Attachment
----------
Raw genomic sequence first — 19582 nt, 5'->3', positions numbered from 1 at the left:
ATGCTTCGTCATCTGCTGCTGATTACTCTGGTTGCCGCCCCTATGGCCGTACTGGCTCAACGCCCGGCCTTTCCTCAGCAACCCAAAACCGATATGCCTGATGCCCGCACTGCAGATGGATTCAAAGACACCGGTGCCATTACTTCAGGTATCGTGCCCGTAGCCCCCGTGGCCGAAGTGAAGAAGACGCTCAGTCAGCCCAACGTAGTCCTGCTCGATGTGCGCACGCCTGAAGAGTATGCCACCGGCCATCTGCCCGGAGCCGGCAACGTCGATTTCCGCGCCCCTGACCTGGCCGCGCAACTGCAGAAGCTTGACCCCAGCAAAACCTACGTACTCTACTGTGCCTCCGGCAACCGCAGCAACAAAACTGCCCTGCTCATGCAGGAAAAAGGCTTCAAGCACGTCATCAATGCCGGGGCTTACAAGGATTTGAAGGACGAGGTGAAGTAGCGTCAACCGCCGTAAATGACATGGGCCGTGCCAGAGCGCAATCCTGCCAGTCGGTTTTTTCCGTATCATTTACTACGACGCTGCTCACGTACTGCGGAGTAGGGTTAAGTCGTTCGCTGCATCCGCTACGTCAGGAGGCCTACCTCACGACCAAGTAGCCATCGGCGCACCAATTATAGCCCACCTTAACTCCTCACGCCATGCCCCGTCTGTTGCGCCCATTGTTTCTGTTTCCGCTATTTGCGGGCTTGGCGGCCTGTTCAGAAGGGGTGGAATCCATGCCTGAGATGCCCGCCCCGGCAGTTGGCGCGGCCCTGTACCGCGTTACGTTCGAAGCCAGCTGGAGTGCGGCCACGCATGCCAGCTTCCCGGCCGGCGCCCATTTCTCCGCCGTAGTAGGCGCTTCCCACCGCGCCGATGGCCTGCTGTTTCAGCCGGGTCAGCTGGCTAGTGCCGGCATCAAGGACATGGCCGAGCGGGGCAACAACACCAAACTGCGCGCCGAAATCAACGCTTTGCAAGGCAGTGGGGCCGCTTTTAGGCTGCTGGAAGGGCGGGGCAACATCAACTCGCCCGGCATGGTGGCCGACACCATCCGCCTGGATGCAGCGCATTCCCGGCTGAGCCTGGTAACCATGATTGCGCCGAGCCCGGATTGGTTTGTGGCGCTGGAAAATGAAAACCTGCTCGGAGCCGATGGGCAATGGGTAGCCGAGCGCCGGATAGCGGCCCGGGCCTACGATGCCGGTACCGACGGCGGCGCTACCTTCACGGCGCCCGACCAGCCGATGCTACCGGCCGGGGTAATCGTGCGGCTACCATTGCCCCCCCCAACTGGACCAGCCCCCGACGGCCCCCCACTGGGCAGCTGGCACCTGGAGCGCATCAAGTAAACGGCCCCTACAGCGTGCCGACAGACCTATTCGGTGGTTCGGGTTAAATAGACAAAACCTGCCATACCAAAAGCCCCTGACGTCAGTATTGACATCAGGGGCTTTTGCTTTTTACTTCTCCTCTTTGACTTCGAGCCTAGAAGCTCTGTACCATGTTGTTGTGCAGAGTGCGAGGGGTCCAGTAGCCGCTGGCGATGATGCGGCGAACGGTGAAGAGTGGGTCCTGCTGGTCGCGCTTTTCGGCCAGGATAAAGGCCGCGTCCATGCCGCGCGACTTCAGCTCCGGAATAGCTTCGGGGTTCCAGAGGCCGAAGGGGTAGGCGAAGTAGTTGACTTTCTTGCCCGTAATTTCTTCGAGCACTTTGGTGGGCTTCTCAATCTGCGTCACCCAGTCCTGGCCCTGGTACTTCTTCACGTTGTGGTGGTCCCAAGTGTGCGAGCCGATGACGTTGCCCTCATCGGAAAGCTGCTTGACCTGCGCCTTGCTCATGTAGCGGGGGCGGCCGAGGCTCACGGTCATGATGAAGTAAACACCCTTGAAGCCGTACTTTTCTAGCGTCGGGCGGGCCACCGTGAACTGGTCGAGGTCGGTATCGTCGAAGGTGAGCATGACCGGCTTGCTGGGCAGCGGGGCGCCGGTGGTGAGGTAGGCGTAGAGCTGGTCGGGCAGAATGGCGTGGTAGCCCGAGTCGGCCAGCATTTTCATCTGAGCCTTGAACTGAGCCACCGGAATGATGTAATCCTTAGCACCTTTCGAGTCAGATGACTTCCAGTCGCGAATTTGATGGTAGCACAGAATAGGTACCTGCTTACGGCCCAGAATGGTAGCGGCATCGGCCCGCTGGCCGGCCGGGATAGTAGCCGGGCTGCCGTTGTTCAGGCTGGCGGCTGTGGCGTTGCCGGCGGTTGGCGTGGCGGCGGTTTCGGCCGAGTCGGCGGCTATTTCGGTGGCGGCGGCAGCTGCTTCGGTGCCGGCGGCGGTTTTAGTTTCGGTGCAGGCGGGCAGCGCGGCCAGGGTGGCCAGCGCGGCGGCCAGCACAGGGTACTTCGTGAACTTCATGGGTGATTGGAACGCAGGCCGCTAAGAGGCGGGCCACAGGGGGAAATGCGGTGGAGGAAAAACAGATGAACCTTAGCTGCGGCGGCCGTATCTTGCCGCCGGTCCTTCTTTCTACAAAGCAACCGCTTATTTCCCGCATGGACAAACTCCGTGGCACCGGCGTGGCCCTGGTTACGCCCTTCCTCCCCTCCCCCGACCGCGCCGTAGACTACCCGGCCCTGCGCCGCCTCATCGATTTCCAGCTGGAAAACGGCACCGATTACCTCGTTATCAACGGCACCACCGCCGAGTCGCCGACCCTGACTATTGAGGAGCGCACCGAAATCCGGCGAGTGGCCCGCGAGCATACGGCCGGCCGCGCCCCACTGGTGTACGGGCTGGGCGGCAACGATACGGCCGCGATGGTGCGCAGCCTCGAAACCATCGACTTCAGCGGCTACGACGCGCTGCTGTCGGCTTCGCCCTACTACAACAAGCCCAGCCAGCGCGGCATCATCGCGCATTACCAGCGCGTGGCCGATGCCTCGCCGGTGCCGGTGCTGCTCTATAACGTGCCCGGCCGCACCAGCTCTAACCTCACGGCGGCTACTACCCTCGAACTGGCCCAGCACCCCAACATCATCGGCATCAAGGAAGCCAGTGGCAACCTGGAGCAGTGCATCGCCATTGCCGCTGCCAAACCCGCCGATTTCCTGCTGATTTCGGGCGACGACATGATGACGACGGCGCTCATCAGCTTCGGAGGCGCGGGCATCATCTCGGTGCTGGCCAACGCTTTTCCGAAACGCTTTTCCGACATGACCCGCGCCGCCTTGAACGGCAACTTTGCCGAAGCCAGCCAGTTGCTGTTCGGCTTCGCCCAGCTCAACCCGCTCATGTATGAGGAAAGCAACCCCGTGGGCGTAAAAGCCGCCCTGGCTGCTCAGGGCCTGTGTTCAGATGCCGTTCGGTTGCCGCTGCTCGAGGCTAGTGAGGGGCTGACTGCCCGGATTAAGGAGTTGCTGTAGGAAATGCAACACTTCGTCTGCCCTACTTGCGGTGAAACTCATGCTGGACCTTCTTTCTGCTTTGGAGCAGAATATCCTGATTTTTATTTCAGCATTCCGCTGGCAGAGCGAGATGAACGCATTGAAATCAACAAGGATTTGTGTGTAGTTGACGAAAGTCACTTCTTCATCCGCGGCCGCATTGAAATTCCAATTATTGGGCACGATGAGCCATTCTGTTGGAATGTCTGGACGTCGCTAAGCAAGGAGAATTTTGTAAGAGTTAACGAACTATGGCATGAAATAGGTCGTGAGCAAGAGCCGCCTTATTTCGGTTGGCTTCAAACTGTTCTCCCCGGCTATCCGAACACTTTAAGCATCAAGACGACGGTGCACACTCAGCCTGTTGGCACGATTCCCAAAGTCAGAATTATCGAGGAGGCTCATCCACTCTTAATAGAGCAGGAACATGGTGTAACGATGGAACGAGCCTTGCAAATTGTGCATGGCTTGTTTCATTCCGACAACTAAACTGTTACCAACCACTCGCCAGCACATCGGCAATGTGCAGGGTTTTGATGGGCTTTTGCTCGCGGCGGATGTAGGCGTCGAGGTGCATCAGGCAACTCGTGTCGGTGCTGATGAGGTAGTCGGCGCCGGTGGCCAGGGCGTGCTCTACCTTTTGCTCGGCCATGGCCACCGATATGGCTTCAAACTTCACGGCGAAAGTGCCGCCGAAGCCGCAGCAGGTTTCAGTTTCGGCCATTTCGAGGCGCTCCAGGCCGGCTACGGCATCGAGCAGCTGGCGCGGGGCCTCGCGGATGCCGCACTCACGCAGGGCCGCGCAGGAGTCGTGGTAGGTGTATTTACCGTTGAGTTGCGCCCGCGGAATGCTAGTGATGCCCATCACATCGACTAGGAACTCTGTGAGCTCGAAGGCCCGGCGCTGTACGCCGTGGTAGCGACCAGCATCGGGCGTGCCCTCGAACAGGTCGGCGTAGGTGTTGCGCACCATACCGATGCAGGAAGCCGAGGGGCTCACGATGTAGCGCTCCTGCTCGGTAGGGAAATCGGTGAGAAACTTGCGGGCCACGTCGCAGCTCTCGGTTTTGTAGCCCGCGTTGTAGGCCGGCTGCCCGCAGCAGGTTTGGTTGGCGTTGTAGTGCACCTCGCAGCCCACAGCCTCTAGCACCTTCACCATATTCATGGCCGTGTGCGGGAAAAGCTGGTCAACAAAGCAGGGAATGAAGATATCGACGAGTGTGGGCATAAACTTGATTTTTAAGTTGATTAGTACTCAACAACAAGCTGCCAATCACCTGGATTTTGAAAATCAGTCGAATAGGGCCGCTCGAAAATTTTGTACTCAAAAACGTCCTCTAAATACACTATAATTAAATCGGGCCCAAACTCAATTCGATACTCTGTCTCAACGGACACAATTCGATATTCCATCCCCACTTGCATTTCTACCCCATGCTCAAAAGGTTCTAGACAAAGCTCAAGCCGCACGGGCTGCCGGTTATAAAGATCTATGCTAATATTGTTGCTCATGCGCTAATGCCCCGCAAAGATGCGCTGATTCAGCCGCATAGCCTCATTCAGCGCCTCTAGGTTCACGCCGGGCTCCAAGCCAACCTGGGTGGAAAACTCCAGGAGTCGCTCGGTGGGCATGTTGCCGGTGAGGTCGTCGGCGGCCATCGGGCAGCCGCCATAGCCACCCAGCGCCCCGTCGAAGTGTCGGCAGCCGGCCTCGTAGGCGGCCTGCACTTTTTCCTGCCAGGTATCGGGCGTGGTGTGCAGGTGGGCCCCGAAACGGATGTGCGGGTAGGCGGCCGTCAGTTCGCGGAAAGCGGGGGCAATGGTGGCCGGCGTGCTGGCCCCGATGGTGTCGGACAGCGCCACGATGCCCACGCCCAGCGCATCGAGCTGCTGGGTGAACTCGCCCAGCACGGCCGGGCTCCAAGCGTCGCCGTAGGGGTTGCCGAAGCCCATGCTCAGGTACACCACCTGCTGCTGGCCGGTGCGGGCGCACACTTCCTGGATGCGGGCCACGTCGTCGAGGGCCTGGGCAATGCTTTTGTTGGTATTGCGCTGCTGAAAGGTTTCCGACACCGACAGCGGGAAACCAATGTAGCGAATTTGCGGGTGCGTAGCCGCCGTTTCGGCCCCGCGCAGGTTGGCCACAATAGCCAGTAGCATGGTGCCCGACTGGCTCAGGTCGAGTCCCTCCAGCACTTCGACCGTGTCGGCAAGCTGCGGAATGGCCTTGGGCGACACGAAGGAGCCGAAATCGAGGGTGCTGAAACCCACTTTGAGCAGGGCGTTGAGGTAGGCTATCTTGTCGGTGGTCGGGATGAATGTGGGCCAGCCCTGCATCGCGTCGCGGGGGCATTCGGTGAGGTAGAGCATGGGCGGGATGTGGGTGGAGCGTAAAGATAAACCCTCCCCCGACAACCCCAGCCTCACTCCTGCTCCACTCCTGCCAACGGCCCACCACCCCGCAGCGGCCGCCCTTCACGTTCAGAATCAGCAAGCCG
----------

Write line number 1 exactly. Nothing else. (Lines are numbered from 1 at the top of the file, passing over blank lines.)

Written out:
Raw genomic sequence first — 19582 nt, 5'->3', positions numbered from 1 at the left: